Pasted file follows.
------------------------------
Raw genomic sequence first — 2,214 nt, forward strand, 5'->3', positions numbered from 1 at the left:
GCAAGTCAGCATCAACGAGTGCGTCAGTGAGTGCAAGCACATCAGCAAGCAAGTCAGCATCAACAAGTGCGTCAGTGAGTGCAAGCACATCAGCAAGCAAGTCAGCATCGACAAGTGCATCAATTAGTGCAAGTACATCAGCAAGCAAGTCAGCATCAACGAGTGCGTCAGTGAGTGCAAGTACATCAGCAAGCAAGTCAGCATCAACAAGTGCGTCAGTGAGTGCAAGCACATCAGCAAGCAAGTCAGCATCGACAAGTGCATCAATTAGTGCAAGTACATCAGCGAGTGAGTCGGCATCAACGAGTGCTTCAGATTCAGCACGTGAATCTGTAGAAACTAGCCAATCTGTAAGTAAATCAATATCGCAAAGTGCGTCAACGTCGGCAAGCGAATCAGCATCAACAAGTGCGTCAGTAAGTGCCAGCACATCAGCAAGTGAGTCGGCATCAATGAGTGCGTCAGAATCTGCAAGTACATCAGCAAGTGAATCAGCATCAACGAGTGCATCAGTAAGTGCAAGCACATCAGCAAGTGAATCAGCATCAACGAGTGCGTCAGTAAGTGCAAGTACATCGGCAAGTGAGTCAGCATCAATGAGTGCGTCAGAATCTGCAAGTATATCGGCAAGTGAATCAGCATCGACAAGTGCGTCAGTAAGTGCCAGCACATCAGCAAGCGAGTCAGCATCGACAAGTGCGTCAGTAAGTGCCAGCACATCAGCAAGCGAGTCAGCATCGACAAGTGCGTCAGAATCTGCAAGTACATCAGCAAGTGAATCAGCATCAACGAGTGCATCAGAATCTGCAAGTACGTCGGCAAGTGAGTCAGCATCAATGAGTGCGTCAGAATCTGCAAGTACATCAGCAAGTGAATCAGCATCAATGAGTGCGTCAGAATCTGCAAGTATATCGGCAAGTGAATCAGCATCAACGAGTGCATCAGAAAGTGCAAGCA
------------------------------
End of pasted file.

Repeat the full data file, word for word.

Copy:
Raw genomic sequence first — 2,214 nt, forward strand, 5'->3', positions numbered from 1 at the left:
GCAAGTCAGCATCAACGAGTGCGTCAGTGAGTGCAAGCACATCAGCAAGCAAGTCAGCATCAACAAGTGCGTCAGTGAGTGCAAGCACATCAGCAAGCAAGTCAGCATCGACAAGTGCATCAATTAGTGCAAGTACATCAGCAAGCAAGTCAGCATCAACGAGTGCGTCAGTGAGTGCAAGTACATCAGCAAGCAAGTCAGCATCAACAAGTGCGTCAGTGAGTGCAAGCACATCAGCAAGCAAGTCAGCATCGACAAGTGCATCAATTAGTGCAAGTACATCAGCGAGTGAGTCGGCATCAACGAGTGCTTCAGATTCAGCACGTGAATCTGTAGAAACTAGCCAATCTGTAAGTAAATCAATATCGCAAAGTGCGTCAACGTCGGCAAGCGAATCAGCATCAACAAGTGCGTCAGTAAGTGCCAGCACATCAGCAAGTGAGTCGGCATCAATGAGTGCGTCAGAATCTGCAAGTACATCAGCAAGTGAATCAGCATCAACGAGTGCATCAGTAAGTGCAAGCACATCAGCAAGTGAATCAGCATCAACGAGTGCGTCAGTAAGTGCAAGTACATCGGCAAGTGAGTCAGCATCAATGAGTGCGTCAGAATCTGCAAGTATATCGGCAAGTGAATCAGCATCGACAAGTGCGTCAGTAAGTGCCAGCACATCAGCAAGCGAGTCAGCATCGACAAGTGCGTCAGTAAGTGCCAGCACATCAGCAAGCGAGTCAGCATCGACAAGTGCGTCAGAATCTGCAAGTACATCAGCAAGTGAATCAGCATCAACGAGTGCATCAGAATCTGCAAGTACGTCGGCAAGTGAGTCAGCATCAATGAGTGCGTCAGAATCTGCAAGTACATCAGCAAGTGAATCAGCATCAATGAGTGCGTCAGAATCTGCAAGTATATCGGCAAGTGAATCAGCATCAACGAGTGCATCAGAAAGTGCAAGCA